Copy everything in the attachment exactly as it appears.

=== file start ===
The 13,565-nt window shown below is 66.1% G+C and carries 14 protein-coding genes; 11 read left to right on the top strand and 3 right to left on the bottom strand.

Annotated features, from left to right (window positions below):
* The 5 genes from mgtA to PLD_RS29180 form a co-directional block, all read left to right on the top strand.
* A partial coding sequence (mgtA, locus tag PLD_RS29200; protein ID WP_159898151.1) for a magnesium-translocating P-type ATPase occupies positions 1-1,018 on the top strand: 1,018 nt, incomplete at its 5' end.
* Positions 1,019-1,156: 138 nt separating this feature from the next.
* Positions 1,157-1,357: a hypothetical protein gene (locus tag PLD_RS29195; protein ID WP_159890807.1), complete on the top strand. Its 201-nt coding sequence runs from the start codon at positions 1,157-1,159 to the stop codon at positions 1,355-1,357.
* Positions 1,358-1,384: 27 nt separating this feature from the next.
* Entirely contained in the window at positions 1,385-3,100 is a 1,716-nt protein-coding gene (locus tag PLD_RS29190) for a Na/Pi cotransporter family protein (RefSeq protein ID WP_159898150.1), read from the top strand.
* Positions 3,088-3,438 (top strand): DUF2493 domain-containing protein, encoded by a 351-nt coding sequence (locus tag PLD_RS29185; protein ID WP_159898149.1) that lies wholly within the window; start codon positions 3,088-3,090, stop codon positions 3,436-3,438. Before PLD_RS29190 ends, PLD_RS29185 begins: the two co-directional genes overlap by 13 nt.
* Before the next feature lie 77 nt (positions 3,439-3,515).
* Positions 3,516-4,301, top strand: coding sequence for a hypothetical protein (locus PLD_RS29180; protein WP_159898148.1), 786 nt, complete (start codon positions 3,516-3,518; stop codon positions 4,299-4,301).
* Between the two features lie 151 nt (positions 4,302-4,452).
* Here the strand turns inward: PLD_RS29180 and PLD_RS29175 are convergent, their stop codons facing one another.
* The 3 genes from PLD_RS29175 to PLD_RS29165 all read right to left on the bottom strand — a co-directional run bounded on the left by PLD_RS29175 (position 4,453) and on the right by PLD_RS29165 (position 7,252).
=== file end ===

The 13,565-nt window shown below is 66.1% G+C and carries 14 protein-coding genes; 11 read left to right on the top strand and 3 right to left on the bottom strand.

Annotated features, from left to right (window positions below):
* The 5 genes from mgtA to PLD_RS29180 form a co-directional block, all read left to right on the top strand.
* A partial coding sequence (mgtA, locus tag PLD_RS29200; protein ID WP_159898151.1) for a magnesium-translocating P-type ATPase occupies positions 1-1,018 on the top strand: 1,018 nt, incomplete at its 5' end.
* Positions 1,019-1,156: 138 nt separating this feature from the next.
* Positions 1,157-1,357: a hypothetical protein gene (locus tag PLD_RS29195; protein ID WP_159890807.1), complete on the top strand. Its 201-nt coding sequence runs from the start codon at positions 1,157-1,159 to the stop codon at positions 1,355-1,357.
* Positions 1,358-1,384: 27 nt separating this feature from the next.
* Entirely contained in the window at positions 1,385-3,100 is a 1,716-nt protein-coding gene (locus tag PLD_RS29190) for a Na/Pi cotransporter family protein (RefSeq protein ID WP_159898150.1), read from the top strand.
* Positions 3,088-3,438 (top strand): DUF2493 domain-containing protein, encoded by a 351-nt coding sequence (locus tag PLD_RS29185; protein ID WP_159898149.1) that lies wholly within the window; start codon positions 3,088-3,090, stop codon positions 3,436-3,438. Before PLD_RS29190 ends, PLD_RS29185 begins: the two co-directional genes overlap by 13 nt.
* Before the next feature lie 77 nt (positions 3,439-3,515).
* Positions 3,516-4,301, top strand: coding sequence for a hypothetical protein (locus PLD_RS29180; protein WP_159898148.1), 786 nt, complete (start codon positions 3,516-3,518; stop codon positions 4,299-4,301).
* Between the two features lie 151 nt (positions 4,302-4,452).
* Here the strand turns inward: PLD_RS29180 and PLD_RS29175 are convergent, their stop codons facing one another.
* The 3 genes from PLD_RS29175 to PLD_RS29165 all read right to left on the bottom strand — a co-directional run bounded on the left by PLD_RS29175 (position 4,453) and on the right by PLD_RS29165 (position 7,252).